Author Severo Sarduy

Novelist, poet, painter, and literary theorist, Severo Sarduy was one of the most groundbreaking Latin American writers of the 20th-Century. Born in Camagüey, Cuba in 1937, he moved to Havana in 1956 to study medicine, but soon gave up his scientific pursuits for the arts. Following Fidel Castro’s victory in the Cuban Revolution, Sarduy won a scholarship to study art history in Europe. He boarded a ship to Madrid in December of 1959 and, a gay man viewing Castro’s increasingly homophobic regime from abroad, never went back to the island.

Often homoerotic and imbued with allusions to art, the absent or decaying body, the history of science, jazz and folk music, insular landscapes, and the author’s Spanish, African, and Chinese heritage, Sarduy’s poetry has rarely appeared in translation, but his literary oeuvre was vast and included the landmark novel From Cuba with a Song (1967), translated by Suzanne Jill Levine in 1972. Sarduy’s third book, Cobra (1971), won France’s Medici Prize and high praise from Roland Barthes, who called it, “a paradisiac text . . . the pledge of continuous jubilation, the moment when by its very excess verbal pleasure chokes and reals into bliss.” For his part, Richard Howard hailed Sarduy as a writer who “has everything . . . so brilliant, so funny, and so bewilderingly apt in his borrowings, his derivations, as well as in his inventions.”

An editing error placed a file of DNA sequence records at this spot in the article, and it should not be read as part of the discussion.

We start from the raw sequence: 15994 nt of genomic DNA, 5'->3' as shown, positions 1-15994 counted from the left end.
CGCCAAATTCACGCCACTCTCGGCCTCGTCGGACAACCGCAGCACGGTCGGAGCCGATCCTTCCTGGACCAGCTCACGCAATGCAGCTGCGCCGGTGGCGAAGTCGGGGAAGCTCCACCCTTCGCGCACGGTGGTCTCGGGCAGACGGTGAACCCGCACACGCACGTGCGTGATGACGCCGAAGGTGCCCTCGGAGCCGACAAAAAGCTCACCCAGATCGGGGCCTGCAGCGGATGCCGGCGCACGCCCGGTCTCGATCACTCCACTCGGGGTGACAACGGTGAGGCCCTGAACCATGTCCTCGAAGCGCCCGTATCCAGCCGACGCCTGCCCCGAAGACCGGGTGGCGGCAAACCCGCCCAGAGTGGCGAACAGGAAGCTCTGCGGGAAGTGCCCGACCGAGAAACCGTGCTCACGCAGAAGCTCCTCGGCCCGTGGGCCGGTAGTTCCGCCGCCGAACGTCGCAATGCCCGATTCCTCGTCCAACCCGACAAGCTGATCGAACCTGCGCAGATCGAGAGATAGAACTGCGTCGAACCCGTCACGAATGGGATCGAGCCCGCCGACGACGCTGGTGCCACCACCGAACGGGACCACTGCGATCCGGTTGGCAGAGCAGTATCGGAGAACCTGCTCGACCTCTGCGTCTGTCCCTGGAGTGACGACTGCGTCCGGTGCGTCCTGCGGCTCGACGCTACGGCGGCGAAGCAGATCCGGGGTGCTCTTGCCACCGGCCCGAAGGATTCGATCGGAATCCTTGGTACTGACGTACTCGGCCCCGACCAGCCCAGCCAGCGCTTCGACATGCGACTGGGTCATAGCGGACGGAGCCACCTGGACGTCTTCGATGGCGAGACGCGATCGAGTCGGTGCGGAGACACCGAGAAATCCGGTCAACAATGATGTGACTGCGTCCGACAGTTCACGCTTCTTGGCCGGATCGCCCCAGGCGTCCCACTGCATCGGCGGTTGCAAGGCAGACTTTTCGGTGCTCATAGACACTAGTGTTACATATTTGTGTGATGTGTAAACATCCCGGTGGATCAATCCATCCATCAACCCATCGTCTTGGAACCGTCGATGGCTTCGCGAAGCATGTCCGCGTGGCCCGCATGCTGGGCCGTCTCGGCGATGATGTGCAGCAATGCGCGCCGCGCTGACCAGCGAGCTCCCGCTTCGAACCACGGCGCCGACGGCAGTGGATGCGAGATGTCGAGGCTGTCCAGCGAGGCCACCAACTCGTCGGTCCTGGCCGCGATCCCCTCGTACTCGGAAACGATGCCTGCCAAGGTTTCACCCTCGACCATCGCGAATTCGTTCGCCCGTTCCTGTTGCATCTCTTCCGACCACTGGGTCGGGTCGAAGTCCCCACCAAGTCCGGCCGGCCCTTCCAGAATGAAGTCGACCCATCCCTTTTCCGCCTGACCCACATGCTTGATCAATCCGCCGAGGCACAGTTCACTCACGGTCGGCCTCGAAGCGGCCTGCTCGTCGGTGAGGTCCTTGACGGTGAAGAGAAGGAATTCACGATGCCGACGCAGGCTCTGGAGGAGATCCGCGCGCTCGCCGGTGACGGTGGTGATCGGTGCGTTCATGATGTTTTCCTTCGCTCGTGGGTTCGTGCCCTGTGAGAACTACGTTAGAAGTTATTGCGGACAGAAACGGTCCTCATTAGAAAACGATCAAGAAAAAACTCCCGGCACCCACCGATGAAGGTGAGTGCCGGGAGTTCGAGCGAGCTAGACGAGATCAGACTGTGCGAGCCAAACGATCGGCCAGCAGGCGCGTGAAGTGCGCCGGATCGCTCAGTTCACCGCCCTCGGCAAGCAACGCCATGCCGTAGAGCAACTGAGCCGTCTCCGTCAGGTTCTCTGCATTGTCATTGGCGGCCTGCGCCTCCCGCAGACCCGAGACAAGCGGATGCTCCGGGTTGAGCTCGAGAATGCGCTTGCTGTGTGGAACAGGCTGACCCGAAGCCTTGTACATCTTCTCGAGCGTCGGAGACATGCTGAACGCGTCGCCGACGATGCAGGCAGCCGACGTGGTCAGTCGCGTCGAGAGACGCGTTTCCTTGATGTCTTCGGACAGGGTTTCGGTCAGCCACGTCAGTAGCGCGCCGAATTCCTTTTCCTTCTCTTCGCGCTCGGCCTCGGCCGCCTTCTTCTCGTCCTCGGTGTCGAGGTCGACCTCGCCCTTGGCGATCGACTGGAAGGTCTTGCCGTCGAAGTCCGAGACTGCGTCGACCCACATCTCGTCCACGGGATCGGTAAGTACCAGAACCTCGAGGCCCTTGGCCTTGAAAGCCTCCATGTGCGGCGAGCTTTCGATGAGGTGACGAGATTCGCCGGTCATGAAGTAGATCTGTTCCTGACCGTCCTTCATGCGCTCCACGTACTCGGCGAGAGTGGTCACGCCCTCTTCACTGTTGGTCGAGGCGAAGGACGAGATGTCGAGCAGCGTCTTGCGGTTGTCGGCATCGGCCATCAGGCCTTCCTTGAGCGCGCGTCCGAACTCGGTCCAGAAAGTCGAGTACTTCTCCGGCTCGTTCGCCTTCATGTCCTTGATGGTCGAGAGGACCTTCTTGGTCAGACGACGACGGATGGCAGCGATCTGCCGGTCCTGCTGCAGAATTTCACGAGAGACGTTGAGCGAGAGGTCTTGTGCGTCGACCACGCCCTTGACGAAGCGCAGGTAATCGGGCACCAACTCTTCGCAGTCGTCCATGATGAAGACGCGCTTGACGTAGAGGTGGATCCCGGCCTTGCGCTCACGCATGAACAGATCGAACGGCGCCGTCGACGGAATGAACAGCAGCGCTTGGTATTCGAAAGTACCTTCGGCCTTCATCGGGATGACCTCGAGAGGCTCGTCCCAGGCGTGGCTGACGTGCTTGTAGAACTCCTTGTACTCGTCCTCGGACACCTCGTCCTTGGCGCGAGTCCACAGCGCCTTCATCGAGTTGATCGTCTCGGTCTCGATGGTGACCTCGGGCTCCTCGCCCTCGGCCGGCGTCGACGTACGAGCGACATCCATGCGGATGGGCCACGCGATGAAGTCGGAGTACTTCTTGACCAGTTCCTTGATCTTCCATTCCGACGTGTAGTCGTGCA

Indeed, Sarduy was so prolific with his verbal innovations that Gabriel García Márquez once called him the best writer in the Spanish language. His neo-baroque style influenced such Spanish-language novelists as Mario Vargas Llosa, Juan Goytisolo, and Carlos Fuentes while his involvement in Parisian literary circles and work with the publishing house Editions du Seuil is responsible for bringing One Hundred Years of Solitude into the French language. From 1960 until the time of his death, the poet lived in Paris, where he worked with Roland Barthes, Phillipe Sollers, and Julia Kristeva, among many others, on the literary magazine Tel Quel. Sarduy died due to complications with AIDS in 1993.


Books by Severo Sarduy

Footwork, translated by David Francis